Starting Saturday, only essential trips will be allowed on public transport between 8 p.m. and 5 a.m., but the terms and conditions surrounding user surveillance were still unclear at the time of this writing.
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The announced curfew, which will extend until February 8, will only allow people having to travel according to criteria established by Quebec to travel in the evening and at night. This is particularly the case for people who have to go to work or go to the pharmacy or hospital.
A citizen could thus be stopped by the police before boarding or disembarking from a bus, a taxi, a train or the metro to check if his trip is necessary, confirmed the Ministry of Public Security. .
He must provide a supporting document from his employer or mention the main reason for his trip. If he breaks the curfew rules, he could be issued a ticket ranging from $ 1,000 to $ 6,000.
More details should be specified Thursday in a press briefing by the Deputy Prime Minister of Quebec, Geneviève Guilbault. The government is also working on developing an identification document for essential workers.
The public transport service offer may be downgraded, but nothing has yet been confirmed. The Montreal and Laval transit companies are studying the issue.
The Réseau de transport de Longueuil (RTL) and the bus and commuter train operator exo are not currently planning any major changes to their current service offering.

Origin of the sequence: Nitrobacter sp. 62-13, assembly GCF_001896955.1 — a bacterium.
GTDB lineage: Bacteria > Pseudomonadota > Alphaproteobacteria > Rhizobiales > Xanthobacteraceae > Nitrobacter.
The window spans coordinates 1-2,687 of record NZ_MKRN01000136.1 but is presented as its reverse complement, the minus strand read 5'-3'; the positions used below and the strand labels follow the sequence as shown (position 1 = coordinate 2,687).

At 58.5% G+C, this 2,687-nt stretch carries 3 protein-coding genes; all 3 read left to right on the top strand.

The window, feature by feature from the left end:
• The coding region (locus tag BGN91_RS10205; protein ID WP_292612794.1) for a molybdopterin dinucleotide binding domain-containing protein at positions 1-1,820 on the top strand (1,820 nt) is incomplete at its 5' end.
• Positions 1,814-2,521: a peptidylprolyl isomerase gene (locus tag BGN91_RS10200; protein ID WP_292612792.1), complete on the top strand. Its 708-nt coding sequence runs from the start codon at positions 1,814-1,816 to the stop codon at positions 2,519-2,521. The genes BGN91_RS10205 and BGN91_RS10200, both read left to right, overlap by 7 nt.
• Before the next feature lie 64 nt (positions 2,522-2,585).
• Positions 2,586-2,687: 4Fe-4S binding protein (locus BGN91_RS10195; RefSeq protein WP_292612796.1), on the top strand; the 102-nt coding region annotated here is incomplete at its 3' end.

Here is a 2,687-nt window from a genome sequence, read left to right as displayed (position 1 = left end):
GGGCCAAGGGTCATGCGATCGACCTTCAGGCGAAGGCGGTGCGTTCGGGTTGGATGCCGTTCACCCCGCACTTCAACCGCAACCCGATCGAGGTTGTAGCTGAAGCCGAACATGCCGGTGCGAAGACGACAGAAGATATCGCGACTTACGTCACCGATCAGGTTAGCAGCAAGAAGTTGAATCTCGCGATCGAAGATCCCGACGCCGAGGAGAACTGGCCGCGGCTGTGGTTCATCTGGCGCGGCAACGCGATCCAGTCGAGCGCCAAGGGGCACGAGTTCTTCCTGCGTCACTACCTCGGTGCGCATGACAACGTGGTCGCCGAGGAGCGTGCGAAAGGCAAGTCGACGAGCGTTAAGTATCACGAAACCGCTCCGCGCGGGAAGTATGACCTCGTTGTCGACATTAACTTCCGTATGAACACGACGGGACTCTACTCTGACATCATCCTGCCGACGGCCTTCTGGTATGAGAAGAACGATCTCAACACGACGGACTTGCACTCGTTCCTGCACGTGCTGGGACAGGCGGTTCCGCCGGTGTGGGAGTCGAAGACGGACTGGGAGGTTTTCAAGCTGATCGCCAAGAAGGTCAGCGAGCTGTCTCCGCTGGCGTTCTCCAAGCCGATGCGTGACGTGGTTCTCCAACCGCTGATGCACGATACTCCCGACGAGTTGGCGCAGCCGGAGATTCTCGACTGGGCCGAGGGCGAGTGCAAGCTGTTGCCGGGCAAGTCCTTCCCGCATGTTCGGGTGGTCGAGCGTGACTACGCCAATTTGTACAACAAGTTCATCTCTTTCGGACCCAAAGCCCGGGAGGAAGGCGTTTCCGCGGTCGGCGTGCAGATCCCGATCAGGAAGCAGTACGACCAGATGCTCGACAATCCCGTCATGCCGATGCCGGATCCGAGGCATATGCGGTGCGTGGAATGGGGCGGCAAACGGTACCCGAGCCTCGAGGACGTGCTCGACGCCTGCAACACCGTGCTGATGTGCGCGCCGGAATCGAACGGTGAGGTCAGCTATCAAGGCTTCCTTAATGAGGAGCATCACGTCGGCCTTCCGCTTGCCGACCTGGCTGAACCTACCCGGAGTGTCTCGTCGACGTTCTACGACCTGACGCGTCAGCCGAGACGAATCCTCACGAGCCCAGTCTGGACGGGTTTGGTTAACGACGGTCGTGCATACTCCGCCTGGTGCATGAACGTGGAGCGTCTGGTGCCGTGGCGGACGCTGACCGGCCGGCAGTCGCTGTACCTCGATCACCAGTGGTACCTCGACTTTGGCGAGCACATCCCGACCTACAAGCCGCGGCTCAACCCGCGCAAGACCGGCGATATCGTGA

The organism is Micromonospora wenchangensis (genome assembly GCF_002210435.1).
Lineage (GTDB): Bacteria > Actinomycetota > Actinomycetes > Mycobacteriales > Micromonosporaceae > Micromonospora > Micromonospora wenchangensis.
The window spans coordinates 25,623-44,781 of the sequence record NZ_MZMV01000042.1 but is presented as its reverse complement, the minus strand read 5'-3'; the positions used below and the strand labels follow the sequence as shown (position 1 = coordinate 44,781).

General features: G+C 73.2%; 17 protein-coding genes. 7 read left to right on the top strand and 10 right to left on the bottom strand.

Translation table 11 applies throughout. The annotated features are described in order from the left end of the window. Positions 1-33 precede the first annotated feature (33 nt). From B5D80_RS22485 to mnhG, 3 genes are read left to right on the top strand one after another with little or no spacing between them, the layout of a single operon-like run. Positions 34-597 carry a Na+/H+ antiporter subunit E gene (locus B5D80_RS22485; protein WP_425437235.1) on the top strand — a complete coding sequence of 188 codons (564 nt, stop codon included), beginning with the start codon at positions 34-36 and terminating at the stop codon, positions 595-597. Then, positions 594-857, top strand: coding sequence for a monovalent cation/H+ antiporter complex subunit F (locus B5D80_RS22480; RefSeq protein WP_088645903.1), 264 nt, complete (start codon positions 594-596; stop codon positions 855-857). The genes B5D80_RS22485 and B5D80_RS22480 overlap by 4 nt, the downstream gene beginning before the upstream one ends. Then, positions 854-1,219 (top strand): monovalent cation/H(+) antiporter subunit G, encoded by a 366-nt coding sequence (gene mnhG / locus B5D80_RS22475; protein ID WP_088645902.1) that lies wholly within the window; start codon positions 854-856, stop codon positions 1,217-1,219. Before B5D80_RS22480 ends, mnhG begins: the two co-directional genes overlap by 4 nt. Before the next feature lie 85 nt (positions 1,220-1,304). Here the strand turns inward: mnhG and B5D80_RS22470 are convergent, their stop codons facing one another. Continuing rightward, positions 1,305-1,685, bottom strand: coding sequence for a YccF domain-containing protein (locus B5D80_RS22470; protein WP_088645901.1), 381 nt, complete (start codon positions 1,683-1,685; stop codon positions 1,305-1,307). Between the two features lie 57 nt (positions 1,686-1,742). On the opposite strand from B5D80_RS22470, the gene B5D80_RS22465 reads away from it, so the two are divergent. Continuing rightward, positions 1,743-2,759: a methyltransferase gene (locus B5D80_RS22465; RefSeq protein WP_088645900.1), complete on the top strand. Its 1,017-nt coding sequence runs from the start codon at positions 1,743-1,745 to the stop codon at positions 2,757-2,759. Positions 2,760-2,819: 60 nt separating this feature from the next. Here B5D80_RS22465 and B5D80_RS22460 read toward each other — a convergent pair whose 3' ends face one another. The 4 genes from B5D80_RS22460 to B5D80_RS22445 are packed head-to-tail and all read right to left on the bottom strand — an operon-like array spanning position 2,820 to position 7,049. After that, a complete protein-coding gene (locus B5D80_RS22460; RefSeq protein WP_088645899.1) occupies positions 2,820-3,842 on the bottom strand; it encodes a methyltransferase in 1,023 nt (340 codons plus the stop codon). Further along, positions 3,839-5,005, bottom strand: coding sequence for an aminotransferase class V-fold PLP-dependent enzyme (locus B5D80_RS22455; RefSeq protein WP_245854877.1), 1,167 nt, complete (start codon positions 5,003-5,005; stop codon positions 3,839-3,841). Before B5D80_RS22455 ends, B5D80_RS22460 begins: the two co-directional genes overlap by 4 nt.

It is also unclear how the rules will be applied on board taxis. At the Montreal Taxi Bureau, dispatchers and drivers will be asked to continue to educate customers on the directives imposed by the government, especially during the curfew, explained spokesperson Marianne Bourque.
The curfew imposed by the Legault government should not change much, according to taxi drivers met near the Terminus Longueuil on Wednesday. Some say their customer base is typically essential workers and people who have been going grocery shopping since the onset of COVID-19.
“I can’t wait for the hockey games and events to return in the evening,” said Jeannot Lévesque, a 37-year taxi driver on the South Shore of Montreal.
“I wait in my car for five hours for a race that will perhaps earn me $ 8-9, while it costs me $ 20 for heating to stay in my car for twelve hours,” said his colleague Jean-Pierre Joseph. The latter had only completed two races in mid-afternoon on Wednesday, three times less than normal.
In the new government measures, inter-regional travel is not recommended, but neither is it prohibited. The Quebec Ministry of Transport (MTQ) has ensured that there is no formal obligation to cease public transport activities between cities.
The carrier Limocar, which provides the link between Montreal and Sherbrooke, has already announced that it will drastically reduce its number of departures from Saturday. Only the express line will operate, and there will be only two departures per day in each direction.
Keolis Canada, whose buses serve Montreal, Quebec and the Gaspé in particular, is still considering adjusting its activities.